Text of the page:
There are few things more beautiful in the sporting world than a tasty return … and here, we have perhaps the most heralded of the lot!
In case you didn’t know this, Robbie Fowler was once a very good football player. Actually … he was insanely good. Not exactly the fastest or most domineering figure to ever grace a football pitch, his drive and one-track-mindedness (hopefully that’s a word) revealed an overwhelming sense of knowing what it meant to be a ‘striker‘.
Back in the early stages of the Premier League, and indeed the tailing off of the ‘older‘ First Division, the role of a topflight marksman was slowly beginning to change, except for one thing. And that was to make sure the ball is beyond the ‘keeper and in the back of that net. So, if you could get with the times in terms of movement and link-up play, but maintain that clinical feature of your play when the goal presents itself, you’re pretty much good to go!
As far as Robbie Fowler was concerned, it quickly became obvious to anyone who watched him that he maintained a number of the key priorities required to be a top Premier League striker. Delicate in his movement, precise in his timing and simple, yet deadly in his accuracy – he was a very difficult player to stop when he got going!
Not to mention the fact that he was the type of football player you absolutely loved to have in your club. And for those on the red half of Merseyside, they understood they idea first hand. A man who would soon become deified for his influence in a Liverpool shirt, the man was simply untouchable in his earlier years.
Alas, as time would have it, a period of turbulence and instability in the Anfield ranks soon shipped the mercurial marksman out of the door and into the welcoming arms of Leeds United. A move which sparked outrage at the time for the fee involved and the circumstances around his departure, it was clear that Liverpool made a mistake.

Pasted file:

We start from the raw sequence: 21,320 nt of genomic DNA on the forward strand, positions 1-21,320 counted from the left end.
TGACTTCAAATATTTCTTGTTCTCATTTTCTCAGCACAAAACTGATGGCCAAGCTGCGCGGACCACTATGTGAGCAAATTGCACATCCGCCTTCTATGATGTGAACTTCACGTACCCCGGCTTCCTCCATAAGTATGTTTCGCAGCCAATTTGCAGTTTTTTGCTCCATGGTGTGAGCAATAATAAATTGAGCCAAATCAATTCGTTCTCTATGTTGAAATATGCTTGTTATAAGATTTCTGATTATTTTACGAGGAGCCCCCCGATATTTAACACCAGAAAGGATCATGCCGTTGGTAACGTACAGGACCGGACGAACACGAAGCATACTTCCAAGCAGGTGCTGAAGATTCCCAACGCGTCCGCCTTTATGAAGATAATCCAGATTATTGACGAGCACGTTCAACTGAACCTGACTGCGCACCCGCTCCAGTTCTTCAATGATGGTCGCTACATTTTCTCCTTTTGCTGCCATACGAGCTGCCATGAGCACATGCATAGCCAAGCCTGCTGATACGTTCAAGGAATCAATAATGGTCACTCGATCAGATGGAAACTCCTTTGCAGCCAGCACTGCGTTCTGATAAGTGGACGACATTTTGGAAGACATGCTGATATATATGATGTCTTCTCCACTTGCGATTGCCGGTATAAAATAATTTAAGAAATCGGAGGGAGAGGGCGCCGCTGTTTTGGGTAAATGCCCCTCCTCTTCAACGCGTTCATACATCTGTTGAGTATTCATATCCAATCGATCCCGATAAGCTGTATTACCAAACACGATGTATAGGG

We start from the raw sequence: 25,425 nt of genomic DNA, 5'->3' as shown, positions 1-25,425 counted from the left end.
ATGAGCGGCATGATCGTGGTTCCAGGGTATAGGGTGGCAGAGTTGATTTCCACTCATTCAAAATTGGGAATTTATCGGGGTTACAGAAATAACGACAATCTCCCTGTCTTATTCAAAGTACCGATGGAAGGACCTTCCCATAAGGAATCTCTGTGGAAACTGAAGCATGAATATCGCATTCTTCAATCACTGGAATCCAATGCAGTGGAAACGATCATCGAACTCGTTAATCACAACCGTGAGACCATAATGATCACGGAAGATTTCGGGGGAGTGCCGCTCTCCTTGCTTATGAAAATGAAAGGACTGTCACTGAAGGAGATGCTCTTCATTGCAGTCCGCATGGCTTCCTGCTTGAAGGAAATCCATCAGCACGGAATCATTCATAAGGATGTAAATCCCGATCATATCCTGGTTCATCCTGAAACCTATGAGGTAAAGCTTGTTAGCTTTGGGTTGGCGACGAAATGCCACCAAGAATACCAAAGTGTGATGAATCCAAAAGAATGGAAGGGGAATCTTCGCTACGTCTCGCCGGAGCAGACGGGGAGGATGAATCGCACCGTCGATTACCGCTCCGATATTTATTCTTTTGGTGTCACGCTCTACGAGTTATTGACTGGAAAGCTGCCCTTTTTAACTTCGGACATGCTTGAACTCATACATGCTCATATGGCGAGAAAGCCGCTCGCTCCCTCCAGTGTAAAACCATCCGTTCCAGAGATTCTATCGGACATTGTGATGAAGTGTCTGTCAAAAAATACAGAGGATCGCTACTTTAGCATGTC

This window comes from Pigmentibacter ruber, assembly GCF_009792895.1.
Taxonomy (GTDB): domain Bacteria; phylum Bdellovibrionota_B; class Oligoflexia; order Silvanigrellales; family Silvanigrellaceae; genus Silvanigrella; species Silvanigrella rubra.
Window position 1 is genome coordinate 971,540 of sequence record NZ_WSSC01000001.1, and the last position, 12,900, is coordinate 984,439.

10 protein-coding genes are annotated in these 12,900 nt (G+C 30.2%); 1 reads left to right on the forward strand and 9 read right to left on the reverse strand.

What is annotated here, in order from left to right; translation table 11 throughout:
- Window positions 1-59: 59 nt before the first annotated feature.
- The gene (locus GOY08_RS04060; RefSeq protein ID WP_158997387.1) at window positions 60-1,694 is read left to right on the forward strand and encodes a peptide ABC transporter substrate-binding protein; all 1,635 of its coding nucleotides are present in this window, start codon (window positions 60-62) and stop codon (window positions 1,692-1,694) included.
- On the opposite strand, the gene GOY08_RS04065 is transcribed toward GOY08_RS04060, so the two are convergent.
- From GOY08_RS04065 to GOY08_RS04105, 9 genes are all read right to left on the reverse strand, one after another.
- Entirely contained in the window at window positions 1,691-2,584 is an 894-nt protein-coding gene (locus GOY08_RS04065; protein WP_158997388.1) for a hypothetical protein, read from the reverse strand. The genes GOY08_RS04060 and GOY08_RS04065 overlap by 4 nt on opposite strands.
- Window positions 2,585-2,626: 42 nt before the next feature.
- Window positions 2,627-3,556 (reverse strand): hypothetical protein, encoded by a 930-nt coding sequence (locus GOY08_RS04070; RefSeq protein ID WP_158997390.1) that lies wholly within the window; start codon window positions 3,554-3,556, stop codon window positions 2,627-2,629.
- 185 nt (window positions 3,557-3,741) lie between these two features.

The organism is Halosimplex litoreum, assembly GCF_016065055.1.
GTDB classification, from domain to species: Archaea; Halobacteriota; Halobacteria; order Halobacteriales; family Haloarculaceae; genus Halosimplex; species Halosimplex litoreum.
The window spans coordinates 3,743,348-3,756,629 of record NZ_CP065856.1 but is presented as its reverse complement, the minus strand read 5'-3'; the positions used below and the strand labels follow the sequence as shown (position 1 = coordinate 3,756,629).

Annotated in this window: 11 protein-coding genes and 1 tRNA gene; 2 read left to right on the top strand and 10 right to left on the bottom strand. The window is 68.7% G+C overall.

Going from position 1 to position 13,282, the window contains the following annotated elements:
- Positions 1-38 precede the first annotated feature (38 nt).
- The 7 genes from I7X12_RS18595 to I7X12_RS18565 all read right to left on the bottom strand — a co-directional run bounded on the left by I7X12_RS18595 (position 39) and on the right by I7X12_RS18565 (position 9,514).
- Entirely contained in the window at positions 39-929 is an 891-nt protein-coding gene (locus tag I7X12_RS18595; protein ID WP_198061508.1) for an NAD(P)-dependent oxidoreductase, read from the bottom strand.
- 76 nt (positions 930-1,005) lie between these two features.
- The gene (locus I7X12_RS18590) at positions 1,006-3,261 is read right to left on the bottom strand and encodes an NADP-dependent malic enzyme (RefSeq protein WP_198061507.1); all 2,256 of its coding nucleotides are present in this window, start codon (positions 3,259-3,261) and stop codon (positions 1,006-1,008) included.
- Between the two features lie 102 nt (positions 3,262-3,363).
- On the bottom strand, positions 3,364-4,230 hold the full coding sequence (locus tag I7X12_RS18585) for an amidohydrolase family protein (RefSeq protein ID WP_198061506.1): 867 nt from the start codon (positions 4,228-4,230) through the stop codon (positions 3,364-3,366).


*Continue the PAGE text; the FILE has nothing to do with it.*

The years went on and on, and a team once-reliant on a then-prolific Michael Owen and Emile Heskey partnership, was starting to wain under the pressure that those Sky lights were putting on them. So, with a straight-laced Spaniard at the helm and a team under rebuild, but in need of direction, they knew who to turn to.
Returning as a slightly slower and more wrinkly version of the all-conquering star who’d left half a decade prior, Robbie Fowler’s return to Anfield was one that was met with widespread acceptance. As if the messiah himself had arrived on terra firma to guide his wily recruits nearer to the heights which he himself had earned in his time.
Never expecting to be a main man in Liverpool again, Robbie Fowler’s role in the dressing room and the pitch had simultaneously progressed and regressed to a disposition befitting his now-regal status at Anfield. Playing a respectable thirty appearances in one-and-a-half seasons there – mostly from the bench – Robbie had done exactly what the doctor had ordered.
He brought maturity, experience and a presence needed to help steer a lost Liverpool side into the light under Rafael Benitez. Of course, it’s superfluous at this point to suggest that this was one of many dominos that fell to develop into the Liverpool we see today. But it’s an interesting paradigm, nonetheless …